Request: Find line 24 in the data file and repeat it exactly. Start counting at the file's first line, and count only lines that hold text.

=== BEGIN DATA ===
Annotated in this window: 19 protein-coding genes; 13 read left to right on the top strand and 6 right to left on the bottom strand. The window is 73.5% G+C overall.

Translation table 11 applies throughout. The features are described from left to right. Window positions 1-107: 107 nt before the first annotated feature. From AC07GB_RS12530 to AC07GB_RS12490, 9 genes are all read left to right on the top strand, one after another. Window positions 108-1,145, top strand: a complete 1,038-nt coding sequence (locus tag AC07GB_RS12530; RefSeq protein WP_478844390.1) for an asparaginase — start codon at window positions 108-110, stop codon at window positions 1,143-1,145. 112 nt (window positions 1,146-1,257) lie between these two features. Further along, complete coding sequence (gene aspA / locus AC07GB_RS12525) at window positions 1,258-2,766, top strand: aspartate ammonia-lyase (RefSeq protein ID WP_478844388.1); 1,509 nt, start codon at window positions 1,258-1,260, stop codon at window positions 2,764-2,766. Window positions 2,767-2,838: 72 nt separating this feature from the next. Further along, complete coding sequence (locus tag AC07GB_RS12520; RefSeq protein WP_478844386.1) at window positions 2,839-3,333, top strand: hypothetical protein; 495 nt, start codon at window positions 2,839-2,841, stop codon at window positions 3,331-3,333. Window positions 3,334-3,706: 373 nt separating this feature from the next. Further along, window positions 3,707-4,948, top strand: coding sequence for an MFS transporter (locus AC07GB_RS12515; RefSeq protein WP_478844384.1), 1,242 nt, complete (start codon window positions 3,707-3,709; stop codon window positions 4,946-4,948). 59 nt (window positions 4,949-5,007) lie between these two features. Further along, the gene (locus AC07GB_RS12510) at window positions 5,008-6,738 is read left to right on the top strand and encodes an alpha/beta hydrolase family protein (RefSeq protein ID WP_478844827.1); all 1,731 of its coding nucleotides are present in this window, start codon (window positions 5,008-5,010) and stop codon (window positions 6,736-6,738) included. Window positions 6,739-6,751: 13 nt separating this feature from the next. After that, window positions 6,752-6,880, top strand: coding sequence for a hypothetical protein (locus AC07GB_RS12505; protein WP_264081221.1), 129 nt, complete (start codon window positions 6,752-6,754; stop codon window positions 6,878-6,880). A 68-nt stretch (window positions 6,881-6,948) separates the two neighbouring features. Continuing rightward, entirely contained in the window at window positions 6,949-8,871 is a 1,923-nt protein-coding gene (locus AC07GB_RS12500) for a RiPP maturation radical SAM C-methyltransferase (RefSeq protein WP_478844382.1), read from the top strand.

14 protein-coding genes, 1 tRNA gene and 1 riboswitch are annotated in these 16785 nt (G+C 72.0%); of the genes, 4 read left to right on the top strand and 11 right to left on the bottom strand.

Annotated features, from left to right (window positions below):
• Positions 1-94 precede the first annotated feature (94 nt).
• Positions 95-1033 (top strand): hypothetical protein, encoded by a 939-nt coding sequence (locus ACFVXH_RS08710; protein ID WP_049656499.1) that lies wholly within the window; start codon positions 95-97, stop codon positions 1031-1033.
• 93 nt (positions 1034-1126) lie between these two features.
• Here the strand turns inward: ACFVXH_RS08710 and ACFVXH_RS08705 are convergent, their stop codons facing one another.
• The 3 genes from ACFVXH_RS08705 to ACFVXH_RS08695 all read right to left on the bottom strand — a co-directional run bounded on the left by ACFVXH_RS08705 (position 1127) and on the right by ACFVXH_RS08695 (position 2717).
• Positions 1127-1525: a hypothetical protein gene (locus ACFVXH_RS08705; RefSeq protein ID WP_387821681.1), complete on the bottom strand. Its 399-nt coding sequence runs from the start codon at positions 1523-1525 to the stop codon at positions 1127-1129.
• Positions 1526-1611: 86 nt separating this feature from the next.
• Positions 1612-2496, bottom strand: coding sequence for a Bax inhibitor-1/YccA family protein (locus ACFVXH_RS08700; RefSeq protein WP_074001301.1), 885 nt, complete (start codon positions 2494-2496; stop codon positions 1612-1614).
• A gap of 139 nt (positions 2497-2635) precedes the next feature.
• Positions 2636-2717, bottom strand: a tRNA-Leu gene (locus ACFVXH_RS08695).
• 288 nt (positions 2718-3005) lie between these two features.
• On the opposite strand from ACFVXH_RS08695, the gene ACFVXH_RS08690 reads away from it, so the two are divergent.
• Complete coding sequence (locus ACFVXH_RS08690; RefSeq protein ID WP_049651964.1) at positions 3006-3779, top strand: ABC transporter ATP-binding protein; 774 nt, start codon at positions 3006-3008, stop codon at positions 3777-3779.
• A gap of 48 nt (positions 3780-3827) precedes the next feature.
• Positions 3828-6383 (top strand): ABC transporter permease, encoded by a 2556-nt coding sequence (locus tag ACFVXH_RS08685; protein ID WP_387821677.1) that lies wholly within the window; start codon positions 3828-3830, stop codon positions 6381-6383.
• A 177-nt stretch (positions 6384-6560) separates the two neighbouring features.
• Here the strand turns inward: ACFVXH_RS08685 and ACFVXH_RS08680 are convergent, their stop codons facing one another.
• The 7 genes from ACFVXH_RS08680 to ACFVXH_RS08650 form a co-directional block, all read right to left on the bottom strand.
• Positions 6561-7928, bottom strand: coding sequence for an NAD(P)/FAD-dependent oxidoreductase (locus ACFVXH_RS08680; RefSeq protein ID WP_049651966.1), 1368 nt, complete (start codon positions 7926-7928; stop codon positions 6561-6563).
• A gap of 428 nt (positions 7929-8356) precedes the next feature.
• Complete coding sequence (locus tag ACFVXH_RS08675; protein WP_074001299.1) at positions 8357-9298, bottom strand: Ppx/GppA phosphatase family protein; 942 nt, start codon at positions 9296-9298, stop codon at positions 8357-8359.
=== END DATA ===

• A gap of 428 nt (positions 7929-8356) precedes the next feature.